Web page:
VJ: I’ve heard that’s the feeling a lot of millennials have, that sex with a condom you can have with anyone, but oral sex is more intimate. It’s the opposite of when I was growing up. What were you surprised about after the first time you had sex?
UC: I thought it would be really bloody and painful, and it wasn’t. I was surprised that it wasn’t actually that big a deal — I wasn’t a different person, I wasn’t transformed in one way or another — it was strange, I had built a lot of my self-image on being a virgin, on being that girl, and I had to figure out who I was again!
VJ: Ha! Right, part of our worth as a woman is your sexual purity — It gives you the idea that you will be a different person once you have sex, but you’re not. Like a button is pressed and POOF you are a different being.
UC: I guess so! But I just had to train myself out of thinking of myself in relation to what I hadn’t done, and think about myself in the context of what I have.
VJ: Have you had any negative feedback on staying a virgin for longer?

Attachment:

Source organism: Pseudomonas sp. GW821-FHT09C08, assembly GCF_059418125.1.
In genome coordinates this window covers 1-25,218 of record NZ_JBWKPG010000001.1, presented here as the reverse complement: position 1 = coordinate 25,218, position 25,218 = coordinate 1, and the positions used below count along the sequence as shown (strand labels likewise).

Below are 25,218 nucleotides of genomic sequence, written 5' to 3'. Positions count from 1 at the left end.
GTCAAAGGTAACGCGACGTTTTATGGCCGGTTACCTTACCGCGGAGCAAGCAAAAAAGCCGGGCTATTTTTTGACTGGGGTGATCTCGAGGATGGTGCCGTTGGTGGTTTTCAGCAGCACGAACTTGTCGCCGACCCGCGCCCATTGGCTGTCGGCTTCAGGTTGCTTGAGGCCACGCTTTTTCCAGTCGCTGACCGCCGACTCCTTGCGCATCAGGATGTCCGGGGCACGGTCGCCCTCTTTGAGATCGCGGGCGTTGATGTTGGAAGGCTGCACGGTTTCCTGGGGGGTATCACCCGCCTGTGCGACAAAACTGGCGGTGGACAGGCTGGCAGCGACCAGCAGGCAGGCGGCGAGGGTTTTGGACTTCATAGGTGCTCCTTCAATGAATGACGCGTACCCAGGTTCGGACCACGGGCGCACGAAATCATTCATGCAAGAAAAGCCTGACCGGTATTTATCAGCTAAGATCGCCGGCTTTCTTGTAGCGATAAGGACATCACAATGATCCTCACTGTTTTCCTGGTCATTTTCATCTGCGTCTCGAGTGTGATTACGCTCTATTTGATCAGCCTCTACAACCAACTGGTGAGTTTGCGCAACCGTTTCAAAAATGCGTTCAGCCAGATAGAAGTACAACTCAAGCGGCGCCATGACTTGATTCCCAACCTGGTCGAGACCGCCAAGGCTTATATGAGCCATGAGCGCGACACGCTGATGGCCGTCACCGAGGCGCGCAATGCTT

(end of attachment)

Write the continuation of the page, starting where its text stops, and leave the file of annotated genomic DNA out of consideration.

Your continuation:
UC: Unfortunately, yeah- it usually gets thrown in my face by partners or men when they’re angry with me or want to hurt me? Stuff about I’m frigid or not normal or can’t come during sex, which I can — Lots of men want to tell me that because I waited, I’m gonna have hang-ups or other issues, that I’ll never be normal in bed.
VJ: That’s cruddy.
UC: It is. One guy in particular has hit that one same note over and over, that I’m not normal, normal people just hook up a lot and don’t put a lot of importance on sex, but you know, I know those people, and they don’t seem that happy to me.
VJ: Maybe not.
UC: And I know that I’m worth more than that.
VJ: Well, I think everyone is worth more, both women and men. But we believe what people tell us, which is that the only thing available to us is hookup sex, so we’d better take it, or get nothing. (laughs)
UC: Ha! Right. “I was relieved that a penis didn’t feel like a giant finger inside me.”
VJ: What were you relieved about when you lost your virginity?
UC: I was honestly glad not to worry about it anymore. Also…Oh, god…
VJ: What?
UC: I was relieved that a penis didn’t feel like a giant finger inside me.
VJ: Haaaaa!